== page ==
State homophobia in Georgia

This video says about itself:

Priests and thousands of other Georgians broke through police barricades and forced gay rights activists to flee on Friday, cutting short their rally to mark the international day against homophobia.

From the Georgian International Media Centre:

Scapegoating gay people for Georgia‘s crisis

April 24, 2010 by georgiamedia

Elections are meant to be the chance for the people to express their views without fear.

But elections can also be a time of heightened fear and threat: especially for those in a minority in a society in crisis, argues Paata Sabelashvili, president of the Inclusive Foundation – Georgia’s lesbian and gay rights campaign and the only open gay rights organisation in the Caucasus.

Homosexuality is legal in Georgia – but the rights of lesbians, gay men and transgendered people are under attack. Sabelashvili was personally targeted by the police recently, the Inclusive Foundation’s offices raided, staff and clients intimidated and insulted and the office damaged. Arrested on the scene, Sabelashvili says he was only released from prison after he agreed to a plea bargain which saw him admit to a marijuana possession charge.

He says that the drugs charge was a cover for an attack on the Inclusive Foundation that was designed to appease nationalist and conservative forces aligned with the Georgian Orthodox Church’s campaign against gay rights. With the government under pressure in the backwash of the Tea Tutberidze affair and a visible break down of relations with the Patriarch, it may well be that such actions help shore up the government’s support with more conservative voters.

But while the government seems to play both sides in this debate – President Saakashvili has recently been citing his government’s legalisation of homosexuality as a positive step forward, but only to audiences outside Georgia – others see “gay bashing” as a way of winning votes.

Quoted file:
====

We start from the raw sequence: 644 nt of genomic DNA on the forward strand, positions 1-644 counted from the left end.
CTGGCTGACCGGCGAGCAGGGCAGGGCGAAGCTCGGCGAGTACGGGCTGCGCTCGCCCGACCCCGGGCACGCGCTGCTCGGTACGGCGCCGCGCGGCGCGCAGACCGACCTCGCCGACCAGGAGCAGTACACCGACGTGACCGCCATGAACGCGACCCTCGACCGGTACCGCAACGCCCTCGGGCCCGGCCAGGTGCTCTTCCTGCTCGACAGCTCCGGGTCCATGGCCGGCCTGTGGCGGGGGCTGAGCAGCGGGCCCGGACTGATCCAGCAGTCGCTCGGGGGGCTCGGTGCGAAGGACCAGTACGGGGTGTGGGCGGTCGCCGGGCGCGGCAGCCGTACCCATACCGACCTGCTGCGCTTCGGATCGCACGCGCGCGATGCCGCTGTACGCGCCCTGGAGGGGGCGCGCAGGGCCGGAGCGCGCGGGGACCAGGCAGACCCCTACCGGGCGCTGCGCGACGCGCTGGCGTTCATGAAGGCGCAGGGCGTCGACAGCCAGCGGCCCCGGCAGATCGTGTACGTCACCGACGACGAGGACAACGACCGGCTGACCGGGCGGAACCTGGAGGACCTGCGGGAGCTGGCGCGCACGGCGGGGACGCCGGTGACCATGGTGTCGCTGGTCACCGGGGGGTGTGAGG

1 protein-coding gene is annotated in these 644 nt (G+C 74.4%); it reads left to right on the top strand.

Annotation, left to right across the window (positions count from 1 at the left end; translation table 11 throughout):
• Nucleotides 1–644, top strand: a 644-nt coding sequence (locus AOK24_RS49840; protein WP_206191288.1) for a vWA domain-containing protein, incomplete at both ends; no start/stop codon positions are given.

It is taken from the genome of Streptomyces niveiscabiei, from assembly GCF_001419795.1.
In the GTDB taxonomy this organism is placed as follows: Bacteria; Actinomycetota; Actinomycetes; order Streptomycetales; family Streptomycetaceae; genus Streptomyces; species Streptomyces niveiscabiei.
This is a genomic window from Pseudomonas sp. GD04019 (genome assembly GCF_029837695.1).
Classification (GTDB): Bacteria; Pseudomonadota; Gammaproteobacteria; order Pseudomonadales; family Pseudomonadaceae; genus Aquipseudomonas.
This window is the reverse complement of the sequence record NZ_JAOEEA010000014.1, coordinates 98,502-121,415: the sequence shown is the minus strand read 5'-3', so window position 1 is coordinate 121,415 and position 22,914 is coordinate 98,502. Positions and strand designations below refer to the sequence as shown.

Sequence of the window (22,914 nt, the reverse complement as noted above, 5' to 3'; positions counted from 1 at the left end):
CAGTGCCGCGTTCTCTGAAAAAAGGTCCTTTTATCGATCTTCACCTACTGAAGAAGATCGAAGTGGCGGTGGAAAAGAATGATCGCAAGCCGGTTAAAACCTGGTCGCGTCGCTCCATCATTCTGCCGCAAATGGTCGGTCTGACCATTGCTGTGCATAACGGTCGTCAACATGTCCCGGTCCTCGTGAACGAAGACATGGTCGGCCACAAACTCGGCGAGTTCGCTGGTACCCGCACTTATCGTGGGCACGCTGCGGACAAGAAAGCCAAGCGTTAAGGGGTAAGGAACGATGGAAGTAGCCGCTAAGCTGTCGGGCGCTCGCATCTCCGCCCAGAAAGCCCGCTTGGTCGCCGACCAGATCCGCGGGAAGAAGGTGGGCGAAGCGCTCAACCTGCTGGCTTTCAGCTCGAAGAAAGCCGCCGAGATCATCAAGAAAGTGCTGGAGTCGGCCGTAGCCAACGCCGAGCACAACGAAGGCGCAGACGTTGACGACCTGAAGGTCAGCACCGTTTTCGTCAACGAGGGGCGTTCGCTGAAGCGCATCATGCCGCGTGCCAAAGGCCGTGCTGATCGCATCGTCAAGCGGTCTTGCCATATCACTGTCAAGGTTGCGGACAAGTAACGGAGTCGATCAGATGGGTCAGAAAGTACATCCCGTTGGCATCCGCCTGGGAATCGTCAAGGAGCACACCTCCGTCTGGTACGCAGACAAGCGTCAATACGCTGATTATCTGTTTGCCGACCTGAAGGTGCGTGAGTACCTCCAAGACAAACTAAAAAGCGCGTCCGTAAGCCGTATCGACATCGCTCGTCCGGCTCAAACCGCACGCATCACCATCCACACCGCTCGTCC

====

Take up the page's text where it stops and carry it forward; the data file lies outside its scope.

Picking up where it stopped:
In parliament the Christian Democrats have called for homosexuality to be recriminalised (a move that would see Georgia expelled from the Council of Europe) and, as Sabelashvili recounts in the video here, have promoted a scare campaign about gay marriage. Others – such as Malkhaz Gulashvili>, publisher of the Daily Georgian Times and founder of the People’s Orthodox Movement – are campaigning for the same outcome outside parliament.

At the root of much of this, argues Sabelashvili, is the population crisis in Georgia. Using arguments completely discredited in the west, anti-gay campaigners, either out of prejudice or ignorance, claim that homosexuality is like some infection that spreads through the population and so cuts the birth rate. For them it needs to be suppressed.

But, as Sabelashvili says here, the real factor that is cutting the birth rate is the poverty that drives so many young Georgians away from their homeland and leaves them vulnerable when abroad.

From in Armenia:

Well-Known Georgian LGBT Organization Raided by Police, Leader Arrested

11:12 • 24.12.09

The office of Inclusive Foundation, a well-known LGBT organization in Tbilisi, Georgia, was raided by plainclothes police officers on December 15, 2009, who, according to a December 23 press release on the organization’s official website, neither provided a search warrant, nor identified themselves or the agency they represented, nor did they explain the purpose of their intrusion.

Members of the LGBT community were present in the office during the raid for a regular meeting of the Women’s Club. According to the press release, the men confiscated cell phones of all those present in the office, did not allow them to contact their families, and made degrading and humiliating remarks. They threatened to take photos of the women and disseminate them to reveal their sexual orientation. They also threatened to ‘kill’ and ‘tear to pieces’ one of the organizers of the Women’s Club if she did not stop demanding a search warrant and police ID.

Paata Sabelashvili, the leader of the organization, was arrested as a result of the raid.

According to information provided by Inclusive Foundation, staff members of the organization are under continuous surveillance. An unidentified car is permanently stationed outside the entrance to the house of one of the staff members.

Full details of the case in the organization’s appeal to the Georgian President, the Public Defender of Georgia, and the Diplomatic Missions accredited in Georgia, as well as international organizations is not yet available.

The appeal is online by now.

See also here.